Case 1: Church 1966<br />Church hit V and threw her into a river thinking she was dead. V drowned and Church was convicted of murder and unsuccessfully appealed. Despite the Court of Criminal Appeal upholding the conviction of the court below, the case represents clarification and development of constructive manslaughter through judicial precedent. It makes it clear that it was a misdirection to tell the jury that it did not matter whether or not D believed V was dead which amounted to saying that whenever any unlawful act is committed which results in death there must be a conviction of manslaughter. <br />The critical point that a further element of danger – on top of unlawfulness – is necessary for constructive manslaughter can be found at lines 28-33 of Source 1. Prior to 1966 it had been possible to argue, as the trial judge did, that ANY unlawful act, other than a merely negligent act, causing death was manslaughter. This view was rejected by the Court of Criminal Appeal. As source 1 states at lines 18-25 for a verdict of manslaughter to inexorably follow an unlawful act resulting in death the following must be established: <br />
D must subject V to at least the risk (suggesting likelihood, more than mere possibility) of some harm
The harm need not be serious harm, but it was made clear in Dawson & Others 1985 that the harm must be physical, fear alone is not enough
An objective test should be used so that if a sober and reasonable person recognises the risk of harm then D can be found guilty of constructive manslaughter.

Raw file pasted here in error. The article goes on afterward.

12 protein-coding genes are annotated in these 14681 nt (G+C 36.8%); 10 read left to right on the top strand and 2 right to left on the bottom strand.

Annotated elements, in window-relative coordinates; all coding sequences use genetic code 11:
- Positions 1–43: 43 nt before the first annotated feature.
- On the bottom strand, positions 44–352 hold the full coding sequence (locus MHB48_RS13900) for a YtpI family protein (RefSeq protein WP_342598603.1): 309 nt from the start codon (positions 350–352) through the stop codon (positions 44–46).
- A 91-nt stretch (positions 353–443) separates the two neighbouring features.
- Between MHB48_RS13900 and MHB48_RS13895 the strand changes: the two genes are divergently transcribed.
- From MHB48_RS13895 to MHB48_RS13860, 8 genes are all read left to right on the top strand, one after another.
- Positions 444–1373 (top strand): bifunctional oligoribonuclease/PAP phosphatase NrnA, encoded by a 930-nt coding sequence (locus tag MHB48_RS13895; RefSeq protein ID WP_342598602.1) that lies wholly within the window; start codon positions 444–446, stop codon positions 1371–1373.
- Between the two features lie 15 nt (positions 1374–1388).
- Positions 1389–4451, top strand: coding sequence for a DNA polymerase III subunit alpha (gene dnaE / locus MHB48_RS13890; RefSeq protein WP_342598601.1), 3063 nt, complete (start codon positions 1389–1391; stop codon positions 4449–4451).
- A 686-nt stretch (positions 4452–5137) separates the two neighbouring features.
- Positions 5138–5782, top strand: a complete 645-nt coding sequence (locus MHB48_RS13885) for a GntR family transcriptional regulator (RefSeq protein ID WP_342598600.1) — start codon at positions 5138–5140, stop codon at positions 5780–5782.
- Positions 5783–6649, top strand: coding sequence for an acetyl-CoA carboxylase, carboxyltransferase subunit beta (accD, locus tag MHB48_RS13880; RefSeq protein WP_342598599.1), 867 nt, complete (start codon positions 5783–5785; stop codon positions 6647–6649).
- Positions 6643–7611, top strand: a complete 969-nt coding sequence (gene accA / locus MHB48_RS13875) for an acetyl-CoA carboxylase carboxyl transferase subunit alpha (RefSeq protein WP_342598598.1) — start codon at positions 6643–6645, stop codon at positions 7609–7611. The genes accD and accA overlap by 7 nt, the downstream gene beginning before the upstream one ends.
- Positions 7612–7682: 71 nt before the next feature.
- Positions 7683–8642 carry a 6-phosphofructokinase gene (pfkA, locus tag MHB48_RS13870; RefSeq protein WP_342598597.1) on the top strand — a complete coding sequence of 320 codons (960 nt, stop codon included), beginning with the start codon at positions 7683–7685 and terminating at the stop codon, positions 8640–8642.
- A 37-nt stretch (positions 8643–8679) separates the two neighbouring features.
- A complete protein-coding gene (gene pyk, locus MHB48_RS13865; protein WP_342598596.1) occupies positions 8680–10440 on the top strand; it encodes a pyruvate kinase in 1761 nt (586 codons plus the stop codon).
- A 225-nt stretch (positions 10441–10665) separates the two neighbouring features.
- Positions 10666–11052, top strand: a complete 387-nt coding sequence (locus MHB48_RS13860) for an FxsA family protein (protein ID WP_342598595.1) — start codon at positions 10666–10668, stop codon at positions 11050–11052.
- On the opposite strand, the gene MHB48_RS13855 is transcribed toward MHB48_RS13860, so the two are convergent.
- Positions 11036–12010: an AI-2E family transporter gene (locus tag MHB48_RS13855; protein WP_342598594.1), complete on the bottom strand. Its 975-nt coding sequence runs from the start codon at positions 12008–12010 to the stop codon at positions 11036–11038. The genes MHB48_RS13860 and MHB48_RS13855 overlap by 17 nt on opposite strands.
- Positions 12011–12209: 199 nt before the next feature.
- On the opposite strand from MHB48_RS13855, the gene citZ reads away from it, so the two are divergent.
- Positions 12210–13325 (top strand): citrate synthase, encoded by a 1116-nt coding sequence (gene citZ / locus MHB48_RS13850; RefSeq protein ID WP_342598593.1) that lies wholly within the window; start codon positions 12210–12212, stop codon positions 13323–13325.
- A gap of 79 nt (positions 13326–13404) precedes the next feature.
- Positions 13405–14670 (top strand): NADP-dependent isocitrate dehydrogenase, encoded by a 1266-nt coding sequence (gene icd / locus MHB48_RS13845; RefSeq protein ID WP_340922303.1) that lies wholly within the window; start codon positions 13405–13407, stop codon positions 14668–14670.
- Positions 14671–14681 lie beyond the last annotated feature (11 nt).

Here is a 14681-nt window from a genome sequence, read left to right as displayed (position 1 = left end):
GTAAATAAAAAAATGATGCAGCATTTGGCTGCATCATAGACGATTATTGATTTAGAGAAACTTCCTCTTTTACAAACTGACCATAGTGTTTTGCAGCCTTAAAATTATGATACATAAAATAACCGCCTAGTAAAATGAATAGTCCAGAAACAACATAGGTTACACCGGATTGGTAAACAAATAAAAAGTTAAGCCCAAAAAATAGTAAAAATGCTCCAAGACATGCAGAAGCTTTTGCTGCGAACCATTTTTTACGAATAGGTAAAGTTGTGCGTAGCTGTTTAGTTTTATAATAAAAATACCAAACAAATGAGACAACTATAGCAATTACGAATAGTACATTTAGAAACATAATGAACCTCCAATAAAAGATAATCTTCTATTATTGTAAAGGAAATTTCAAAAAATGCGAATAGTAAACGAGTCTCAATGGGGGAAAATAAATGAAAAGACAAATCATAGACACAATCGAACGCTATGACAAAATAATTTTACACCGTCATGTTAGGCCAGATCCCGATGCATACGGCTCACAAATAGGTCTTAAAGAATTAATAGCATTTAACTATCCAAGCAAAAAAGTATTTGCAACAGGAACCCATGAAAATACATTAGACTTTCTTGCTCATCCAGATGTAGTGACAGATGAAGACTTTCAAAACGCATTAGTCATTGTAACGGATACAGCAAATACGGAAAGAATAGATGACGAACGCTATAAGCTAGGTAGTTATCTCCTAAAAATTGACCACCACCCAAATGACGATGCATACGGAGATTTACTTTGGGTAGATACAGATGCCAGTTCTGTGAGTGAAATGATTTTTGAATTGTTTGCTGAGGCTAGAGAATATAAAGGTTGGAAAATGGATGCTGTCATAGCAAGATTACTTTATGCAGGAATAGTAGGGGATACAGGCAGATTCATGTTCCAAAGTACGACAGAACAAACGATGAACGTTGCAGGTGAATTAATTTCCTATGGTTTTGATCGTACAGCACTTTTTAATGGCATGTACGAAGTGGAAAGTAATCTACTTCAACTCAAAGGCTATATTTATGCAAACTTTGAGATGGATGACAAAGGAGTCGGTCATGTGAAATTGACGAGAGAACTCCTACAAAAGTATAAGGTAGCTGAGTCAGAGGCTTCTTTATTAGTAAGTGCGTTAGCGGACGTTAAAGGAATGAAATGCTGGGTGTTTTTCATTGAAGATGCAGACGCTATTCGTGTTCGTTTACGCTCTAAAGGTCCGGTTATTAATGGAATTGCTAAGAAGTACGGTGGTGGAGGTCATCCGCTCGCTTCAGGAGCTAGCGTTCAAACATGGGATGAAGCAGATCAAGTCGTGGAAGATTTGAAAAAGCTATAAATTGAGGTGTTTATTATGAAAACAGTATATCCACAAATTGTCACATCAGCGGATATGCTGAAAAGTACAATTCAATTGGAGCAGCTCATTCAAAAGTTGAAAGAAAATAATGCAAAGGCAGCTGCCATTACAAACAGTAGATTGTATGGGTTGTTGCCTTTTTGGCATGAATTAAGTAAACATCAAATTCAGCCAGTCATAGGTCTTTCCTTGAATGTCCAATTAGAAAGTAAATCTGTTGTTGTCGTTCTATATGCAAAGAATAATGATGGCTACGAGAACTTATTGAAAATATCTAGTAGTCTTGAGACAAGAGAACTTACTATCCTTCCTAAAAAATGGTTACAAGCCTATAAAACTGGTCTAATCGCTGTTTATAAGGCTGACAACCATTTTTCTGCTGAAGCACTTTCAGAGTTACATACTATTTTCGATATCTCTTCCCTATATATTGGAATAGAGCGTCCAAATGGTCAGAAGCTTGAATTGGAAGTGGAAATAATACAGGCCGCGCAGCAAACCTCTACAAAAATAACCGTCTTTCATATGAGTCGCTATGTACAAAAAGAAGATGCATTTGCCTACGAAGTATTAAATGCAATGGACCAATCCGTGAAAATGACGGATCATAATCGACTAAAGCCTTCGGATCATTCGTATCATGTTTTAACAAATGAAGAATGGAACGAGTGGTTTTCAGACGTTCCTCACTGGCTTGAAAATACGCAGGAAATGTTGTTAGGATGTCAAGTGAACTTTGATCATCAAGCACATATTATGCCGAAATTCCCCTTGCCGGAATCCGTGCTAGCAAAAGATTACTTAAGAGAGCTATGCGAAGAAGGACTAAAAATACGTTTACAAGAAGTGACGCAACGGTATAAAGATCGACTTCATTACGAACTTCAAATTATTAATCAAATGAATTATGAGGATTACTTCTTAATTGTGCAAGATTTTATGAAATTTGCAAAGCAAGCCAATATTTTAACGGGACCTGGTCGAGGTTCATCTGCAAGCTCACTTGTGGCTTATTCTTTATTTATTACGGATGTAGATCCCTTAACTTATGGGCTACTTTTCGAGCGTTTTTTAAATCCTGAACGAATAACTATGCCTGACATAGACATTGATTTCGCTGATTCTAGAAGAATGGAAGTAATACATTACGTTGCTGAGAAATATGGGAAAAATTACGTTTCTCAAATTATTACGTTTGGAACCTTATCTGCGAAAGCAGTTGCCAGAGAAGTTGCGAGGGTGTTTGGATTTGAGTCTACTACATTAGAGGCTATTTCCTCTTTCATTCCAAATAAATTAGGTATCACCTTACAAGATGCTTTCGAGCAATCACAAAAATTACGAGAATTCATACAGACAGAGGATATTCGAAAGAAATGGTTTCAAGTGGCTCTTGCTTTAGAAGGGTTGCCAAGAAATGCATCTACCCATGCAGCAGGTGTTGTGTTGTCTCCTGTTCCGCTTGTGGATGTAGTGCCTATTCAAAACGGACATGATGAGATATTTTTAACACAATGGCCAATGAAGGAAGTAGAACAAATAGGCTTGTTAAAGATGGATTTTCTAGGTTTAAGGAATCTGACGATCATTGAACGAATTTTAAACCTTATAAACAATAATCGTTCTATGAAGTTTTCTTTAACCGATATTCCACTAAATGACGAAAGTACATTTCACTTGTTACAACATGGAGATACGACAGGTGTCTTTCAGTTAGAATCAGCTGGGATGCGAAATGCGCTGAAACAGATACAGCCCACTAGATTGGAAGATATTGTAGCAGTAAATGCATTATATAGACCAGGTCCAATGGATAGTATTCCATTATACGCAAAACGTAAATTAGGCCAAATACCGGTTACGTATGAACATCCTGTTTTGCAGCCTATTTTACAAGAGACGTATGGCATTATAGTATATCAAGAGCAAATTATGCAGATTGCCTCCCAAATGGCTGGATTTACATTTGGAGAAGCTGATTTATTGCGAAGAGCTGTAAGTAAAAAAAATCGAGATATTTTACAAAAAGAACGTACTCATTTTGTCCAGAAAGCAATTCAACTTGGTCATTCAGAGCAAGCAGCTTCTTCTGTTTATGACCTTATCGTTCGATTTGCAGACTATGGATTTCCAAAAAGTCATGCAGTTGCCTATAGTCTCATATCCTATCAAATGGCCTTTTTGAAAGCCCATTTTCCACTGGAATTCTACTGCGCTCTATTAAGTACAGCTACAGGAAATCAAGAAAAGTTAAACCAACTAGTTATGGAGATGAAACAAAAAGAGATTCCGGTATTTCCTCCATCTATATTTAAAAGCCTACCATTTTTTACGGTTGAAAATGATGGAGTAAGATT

Church was therefore guilty of constructive, unlawful and dangerous manslaughter because his act would be considered dangerous by reasonable people. The mistaken belief that she was dead was not relevant. <br />Although it was not made clear in Church, a later case of Newbury & Jones 1976 made it clear that there is no requirement that D himself foresee any risk of harm. The use of an objective test in Church marked a significant deviation from the historical position. Buxton (writing outside his judicial role) described it as a decision which ‘turns its back on the major part of the 19th Century development of the law’ which required foresight on behalf of D. <br />Despite the objected test it has since been made clear that the jury must put themselves in the position of the accused with their knowledge (Watson 1989). The reasonable person is given the knowledge that the accused acquired throughout the crime but not the mistaken beliefs that he had. In Carey (2006) the Court of Appeal said that despite the principle in Church being wide, it is ‘clear and now well established as part of our law.......This principle must be loyally applied without reservation’. <br />The Law Commission in a report in 2006 recommended that unlawful and dangerous act manslaughter be replaced with ‘criminal act manslaughter’. This would be different from the present law as D could only be convicted on a subjective test i.e. that he or she is aware that the act involved a serious risk of causing some injury. This would prevent D’s from being convicted where they did not intent any injury and were unaware of the risk, a situation which is possible and criticised under the precedent of Church. <br />Case 2: Andrews v DPP 1937<br />In this case D drove a van above the speed limit and overtook another car. As he did so he struck V, a pedestrian and killed him. D was found guilty of Gross Negligence Manslaughter. <br />Historically case decisions indicated that ANY death caused by lack of due care will amount to manslaughter. However as manners softened and the law became more humane, a narrower criterion appeared. The law shrank away from finding manslaughter and imposing the serious consequences on a D where the result was produced by mere inadvertence. <br />Andrews v DPP represents development in the understanding of the type of negligence that was required for D to be guilty of manslaughter when a death has occurred as a result of their act or omission. Prior to Andrews the case of Williamson (1807) indicated that D must have been guilty of criminal misconduct arising from the grossest ignorance or criminal inattention. The focus therein was on criminal behaviour. In Bateman 1925 words such as ‘gross’, ‘criminal’, ‘wicked’, and ‘culpable’ were used to describe the act/omission required for a D to be guilty of manslaughter. It was stated in this case that the matter must go beyond one of mere compensation between subjects and show such disregard to the life and safety of others to amount to a crime against the state and deserve punishment. (Lines 19-21 Source 5)<br />Andrews agreed with the substance (although not the use of the various adjectives) of Bateman and approved it. Simple lack of care such as will constitute civil liability is not enough for the purposes of criminal law. There are degrees of negligence and a very high degree is required to be proved before the felony is established (Lines 21- 22 Source 5). A direction which indicated that any lack of due care would result in a manslaughter conviction would therefore be a misdirection. The critical point of Andrews therefore is that for the purposes of manslaughter, negligence must be GROSS and this means that a VERY high degree of negligence is required. Death caused by driving should be treated as any other form of negligence and the same tests should be applied so as to avoid getting ‘tangled in the meshes’ of the Road Traffic Acts. <br />In Seymour 1983 the development of Gross Negligence Manslaughter stopped when the House of Lords decided that it should be revised as reckless manslaughter, they did this because they were trying to standardise the test for involuntary manslaughter around Caldwell recklessness. <br />Adomako 1995 approved the tests (source 3 lines 11-14) in both Bateman and Andrews v DPP and describes them as correct and satisfactory despite the circularity of the test (it is a crime because it is criminal) (Line 15). As lines 17-19 of source 2 suggest the House of Lords went no further in providing a precise definition for gross negligence as they thought it would be too complicated for the jury to understand. This means that it has not been limited in scope and has a very broad meaning. It is not just the circularity of the test that has been criticised but also the fact that it is left up to the jury to decide whether or not negligence is gross. This may lead to different juries convicting or acquitting on the same facts one finding carelessness not gross, the other disagreeing. This leaves a question of law to the jury which normally would be one for the judge, the jury deciding on fact alone. The Law Commission in 2006 go no further in providing a recommendation for defining through legislation the meaning of ‘gross’ merely saying that D’s conduct should fall far below what can be reasonably expected of him or her in the circumstances. <br />Case 3: Adomako 1995 <br />In Adomako an anaesthetist was convicted of manslaughter when his patient dies through lack of oxygen. The oxygen tube had become disconnected from the ventilator and D failed to realise quickly enough why his patient was turning blue. His appeal to the House of Lords was dismissed. The case of Adomako heard in the House of Lords in effect, although not formally, overruled its previous decision in Seymour 1983 where it has been held that gross negligence manslaughter did not exist separately from ‘Lawrence’ or ‘Caldwell’ reckless manslaughter. Adomako returned to the legal principles established in Bateman 1925 and Andrews v DPP 1937 which involves the use of tests from the tort of negligence. In effect the case returned to developing gross negligence manslaughter after a gap of over 10 years. <br />The first signs of returning to gross negligence manslaughter came in Prentice & Others 1994 and Holloway 1994 where the Court of Appeal quashed convictions based on reckless manslaughter indicating that both cased involved a duty of care and should have come under gross negligence manslaughter. In Adomako the law lords held that there was no manslaughter by ‘Lawrence’ or ‘Caldwell’ recklessness and that reckless manslaughter was in fact part of Gross Negligence Manslaughter. It would now be wrong to direct a jury on any charge of manslaughter in terms of ‘Lawrence’ recklessness. The law lords developed the law in a sense by returning to principles established in the past. Since the judgement in R v R & G 2003 it would be unthinkable to apply an objective test for recklessness anyway. It would have to be a subjective (Cunningham) recklessness test. In Lidar 2000 it was recognised that recklessness manslaughter did exist and required proof that D foresaw a serious (significant) risk that V would suffer serious injury and took the risk unjustifiably. This would be harder to prove than Gross negligence where an objective test is used and it is suggested by academics that this is the reason that gross negligence is preferred by the courts. Lidar far from providing clarity has confused matters and it is not certain whether the case considered reckless manslaughter as a separate offence from gross negligence manslaughter or as part of it. Due to this confusion the Law Commission propose the legislative abolition of reckless manslaughter. Under their proposals the worst cases of recklessness, those in which there was also an intention to cause injury or a fear or risk of injury, would be accounted for within their 2nd degree murder proposals which would allow for differentiation between the blameworthiness of defendants. <br />Adomako established the various tests to be used to establish ‘gross negligence’ based around a breach of a duty of care. <br />D must have a duty of care (line 6, source 2). This is a wide principle based on the civil law neighbour principle established in Donoghue v Stephenson 1932. Adomako extended the duty situations in criminal law which had in the past been restricted and in Khan and Khan 1998 the Court of appeal indicated that duty situations were likely to be rather more extensive than previously established and can involve duties arising in the course of hazardous activity such as smuggling illegal immigrants (Waker 2002) or duties arising from relationships such as failing to seek assistance for a spouse (Hood 2004). <br />D must breach the duty of care and this can be by act or omission. This breach must be ‘gross’ so as to amount to a criminal act or omission, as first indicated in Bateman 1925 in that the negligence must go beyond a mere matter of compensation and clarified in Adomako (Source 5, lines 21-22). As source 2 lines 17-19 suggests, the law lords did not give a precise definition for Gross Negligent Manslaughter which gives it a broad meaning without limited scope. <br />At lines 20 Source 2 the proposition in Adomako refers to the risk of death as a requirement for gross negligence to be established and this narrower interpretation of risk involves (as opposed to risk of serious injury) was confirmed in R v Misra and Others (2004). The law commission in their 2006 proposals make it clear that if their suggestions for reform took place, legislation would make it clear that there would need to be a risk of death. <br />An objective test is required to determine any breach of duty so if risk is obvious to the reasonably prudent and skilful doctor, aneasthestist, electrician etc then D has breached the duty. This has been criticised and in 1996 the Law commission recommended a subjective test however in 2006 the Law Commission returned to an objective test however it was softened to some extend with D being required to be capable of appreciating the risk of causing death at the time. This would protect younger defendants or those with mental disabilities. <br />Case 4: Lidar <br />In Lidar, a passenger in D’s car shouted something at V, a pub doorman. V approached the car and put his arms through the window. D drove off with V hanging from the car window. V was run over and killed. D was tried for reckless (subjective) manslaughter. This means that they jury had to consider whether D had foreseen that it was highly probable that V would suffer serious injury or worse. D was convicted but appealed against the sentence on the grounds that the judge should have used gross negligence manslaughter. The court of appeal upheld D’s conviction. <br />The case represents judicial development in the recognition of the existence of the offence of reckless manslaughter after the House of Lords in Adomako 1995 overruled its decision in Seymour 1989 holding that reckless manslaughter did not exist and was in fact part of Gross Negligence Manslaughter, seeing a return to principles established in Bateman 1925 and Andrews v DPP 1937. <br />Despite the decision in Adomako, it was held in Lidar that there was nothing in that judgement to suggest that reckless manslaughter had in fact disappeared. (Lines 22-23 Source 4). Although Caldwell or Lawrence Recklessness could not be used, subjective (Cunningham) recklessness could. In fact it was held that it would be difficult not to refer to the concept of recklessness as it is commonly understood (lines 37 Source 4) when gross negligence is alleged and that even if the gross negligence direction had been given (failure to do this being the basis of the appeal) the reckless direction would still have been necessary. <br />The fact that Lord Justice Evans judgement spent so much time considering the issue of whether recklessness exists or is part of gross negligence manslaughter reflects the lack of certainty that has existed in Smith and Hogan’s view for many years (lines 23-27 Source 4). <br />Despite calling the gross negligence direction superfluous (lines 3-5 Source 5) it is not certain whether the case considered reckless manslaughter as a separate offence or whether it was part of gross negligence manslaughter. The facts of the case suggest that Gross Negligence Manslaughter could have been used as there is a clear duty – all road drivers owe road users a duty of care and this was breached by driving off with him in the window. All that would have been left to the jury is a decision of whether the negligence was gross. <br />Jefferson suggests that further development would occur if constructive manslaughter were abolished. There would then, in Jefferson’s opinion, be a need for subjectively reckless manslaughter and pressure would develop for an exact definition of its elements. <br />The Law Commission in 2006 recommended the abolition of the offence of reckless manslaughter as a separate category pointing out that the worst cases of recklessness (those in which there was also an intention to cause injury or a fear or risk of injury) would be accounted for within their second degree murder proposals which would allow for differentiation between blameworthiness of defendants. <br />Case 5: R v Bateman 1925<br />D was a doctor accused of gross negligence manslaughter. V, his patient died whilst giving birth. D was negligent because he had caused serious internal damage and delayed sending V to hospital. D’s conviction was quashed however because he had not been grossly negligent. <br />This case represents important judicial development of the meaning of the term ‘gross’ negligence which had not previously been defined clearly. In Bateman it was recognised that an accused could be guilty only if he acted in a grossly negligent fashion. Lord Hewart said that a person was guilty only if he demonstrated ‘such disregard for the life and safety of others as to amount to a crime against the state and conduct deserving of punishment’ and that negligence went beyond a mere matter of compensation (Lines 19-21 Source 5). Adjectives such as ‘criminal’ ‘wicked’, and ‘culpable’ were used to describe the act/omission required for a D to be guilty of manslaughter.<br />Andrews v DPP 1937 agreed with the substance (although not the use of the various adjectives) of Bateman and approved it. Simple lack of care such as will constitute civil liability is not enough for the purposes of criminal law. There are degrees of negligence and a very high degree is required to be proved before the felony is established (Lines 21- 22 Source 5). <br />In Seymour 1983 the development of Gross Negligence Manslaughter stopped when the House of Lords decided that it should be revised as reckless manslaughter, however this was changed in Adomako 1995 which approved the tests (source 3 lines 11-14) in both Bateman and Andrews v DPP and describes them as correct and satisfactory despite the circularity of the test (it is a crime because it is criminal) (Line 15). As lines 17-19 of source 2 suggest the House of Lords went no further in providing a precise definition for gross negligence as they thought it would be too complicated for the jury to understand. This means that it has not been limited in scope and has a very broad meaning. It is not just the circularity of the test that has been criticised but also the fact that it is left up to the jury to decide whether or not negligence is gross. This may lead to different juries convicting or acquitting on the same facts one finding carelessness not gross, the other disagreeing. This leaves a question of law to the jury which normally would be one for the judge, the jury deciding on fact alone. The Law Commission in 2006 go no further in providing a recommendation for defining through legislation the meaning of ‘gross’ merely saying that D’s conduct should fall far below what can be reasonably expected of him or her in the circumstances. <br />In Bateman ‘life and safety’ of the V was used to describe the risk involved in D’s act or omission. It is not clear using this test whether D had to disregard a risk of death or whether disregarding a risk of serious injury was sufficient. In Adomako 1995 the proposition refers to a risk of death (line 20 Source 2) and in Smith and Hogan’s opinion if we are to have an offence of homicide by gross negligence at all, it seems right that it should be limited this way. The point was clarified in Misra 2004 where the Court of Appeal confirmed this narrower interpretation. There was no breach of Article 7 of the ECHR due to uncertainty as the elements laid down in Adomako were clear, a risk of death was required. <br />The Law Commission in 2006 recommended that it be made clear via legislation that the risk must be to cause death. This would add statutory clarity to an established case law principle. <br />Case 6: Goodfellow 1986<br />In Goodfellow D wished to move from his council house but could not, so he set fire to it as part of a scam. His wife, son and another woman died. The case represented important judicial development of the law of unlawful and dangerous act manslaughter. The court of appeal put an end to the ‘aimed at’ rule when it held that for the purposes of the offence the unlawful act need not be aimed at a person (the victim). It could be aimed at property provided it is ‘such that all sober and reasonable people would inevitably recognise must subject another person to, at least, some risk of some harm. The court of appeal upheld D’s conviction because all elements of unlawful act manslaughter were present. Reasonable people would recognise that it might cause some harm to another person. There was an obvious risk that someone in the flat might be hurt. <br />The decision widened the rule in Larkin (1943) and Mitchell (1983) that the unlawful act can be an indirect act which inadvertently causes the death of V and departed from the previous case of Dalby (supporting the argument that it was decided wrongly) where the act had to be aimed at the victim in a direct act. In Goodfellow it was held that obiter statements made in Dalby did not mean what they said because they were concentrating on the delivery of a causation direction. The result in Dalby was correct but not because D did not aim the act at V. Despite an apparent return to Dalby in the case of Ball, the law was clarified in Attorney General’s Reference (No 3 of 1994) where Lord Hope stated that the ‘aimed at rule’ was not a requirement of constructive manslaughter. Goodfellow is therefore correct and approved. <br />The justification is that since D need not foresee the harm, why should he have to aim his act at V? The opposing view is that the aimed at rule would limit the very wide ambit of constructive manslaughter which would take into account blameworthiness. <br />It was also established that the same act could be both unlawful act manslaughter and gross negligence manslaughter. The unlawful act was arson and he was grossly negligent. It would be easier to prove unlawful act manslaughter as there is an objective test which requires only reasonable foresight of some harm, however slight rather than foresight of death under gross negligence manslaughter (Willoughby). <br />Case 7: Kennedy 2007<br />In Kennedy a man V asked D to supply him with heroin, both lived in a hostel; D filled a syringe and gave it to V, who injected himself, he died by inhalation of gastric contents while acutely intoxicated by opiates and alcohol. The critical point of the case is that where the deceased was a fully informed and responsible adult, it was never appropriate to find guilty of manslaughter a person who had been involved in the supply to the deceased of a Class A controlled drug, which had then been freely and voluntarily self-administered by the deceased, and the administration of the drug had caused his death. (Lines 12 Source 6). <br />It was confirmed that D’s unlawful act must be a significant cause of death. Because the act of supply would of itself cause no harm to V (lines 25 Source 6) then D could not be guilty of constructive manslaughter. <br />The case overrules a Court of Appeal decision in Rogers (2003), the binding precedent followed by the Court of Appeal in Kennedy. Rogers tried to make a distinction between D assisting V’s act of self administration and a situation where D and V are engaged in a joint and combined operation of injecting V. Where the latter was the case and D played an active part in the injection by applying and holding a tourniquet around the arm then according to the court in Rogers, D would be guilty of constructive manslaughter.<br />This was rejected in Kennedy. Only where D injects V would they be guilty (Cato 1976). If this happens there is a clear case of unlawful act manslaughter. <br />The Law Lords in Kennedy did accept that there could be situations in which it could be regarded as both D and V being involved in the administration of the injection but did not give any examples. It is hard to see if holding a tourniquet is not being involved, what could be regarded as involvement. <br />The case of Dias suggests gives the view that in situations involving the supply of drugs like in Kennedy, that D could be liable for gross negligence manslaughter if it were possible to establish a duty of care because of relationship between the drug dealer and client. This would apply especially where the drug user is vulnerable or D is aware of problems following self injection. <br />It is suggested at lines 41-45 that Parliament should intervene and create the necessary substantive offenses to avoid confusion. The source author it suggesting that recourse to judicial development through precedent is not always effective because it creates inconsistency and uncertainty. But it is clear from Kennedy that where V self injects, unlawful act manslaughter cannot be proven. It constitutes a break in the chain of causation. This was also held to be the case in Dias 2002. Unless the House of Lords (now supreme court) uses the practice statement to overrule its decision in Kennedy or Parliament intervenes this will be the precedent to follow. As stated in source 6 line 19, the decision of the House of Lords in this case brought some welcome clarity to the law. <br />Case 8: Cato 1976<br />D and V agreed to inject each other with heroin. V died as a result of the drug taking. D was convicted of manslaughter. The Court of Appeal upheld D’s conviction. V’s consent to be injected could not remove D’s liability, nor could it remove the unlawfulness of D’s actions. The critical point in this case is that where D and V prepare an injection of a controlled class A drug and inject each other and one dies, the other will be guilty of unlawful act manslaughter as he committed an unlawful act of administering a noxious substance to V contrary to s.23 of the Offences against the Person Act 1861, which was dangerous and which caused V’s death. <br />It was held in this case that although administration of the drug is not an offence under the Misuse of Drugs Act (possession and supply being the offences rather than administration) there was a possible charge under s.23 of the OAPA 1861 of administering a noxious substance which makes D’s act unlawful. It was also stated that if this were not available D would still have been acting unlawfully in that he injected the drug and at the time of injecting and for the purpose of injecting, the accused has unlawfully taken the drug into his possession. <br />It w as also made clear that consent is not a defence in the sense that by merely proving permission the matter is at an end. The jury must take into account consent when looking at gross negligence or recklessness however. <br />For the purposes of proving that D had maliciously administered the noxious substance D’s foresight of consequence is not needed like in Cunningham as it does not involve an indirect act but rather a direct one. In a case where there is a direct act, it is enough that the syringe was inserted deliberately for malice to be satisfied. <br />This decision has been confirmed in Kennedy and any subsequent attempts at extending the liability of those that supply drugs to situations where they have been somehow involved in the administration (tying and holding a tourniquet in Rogers 2003) have been overruled by Kennedy 2007. There must be a substantial link between D’s actions and V’s death which cannot be de minimus. It is a misdirection to say that some contribution or acceleration of death is all that is needed. <br />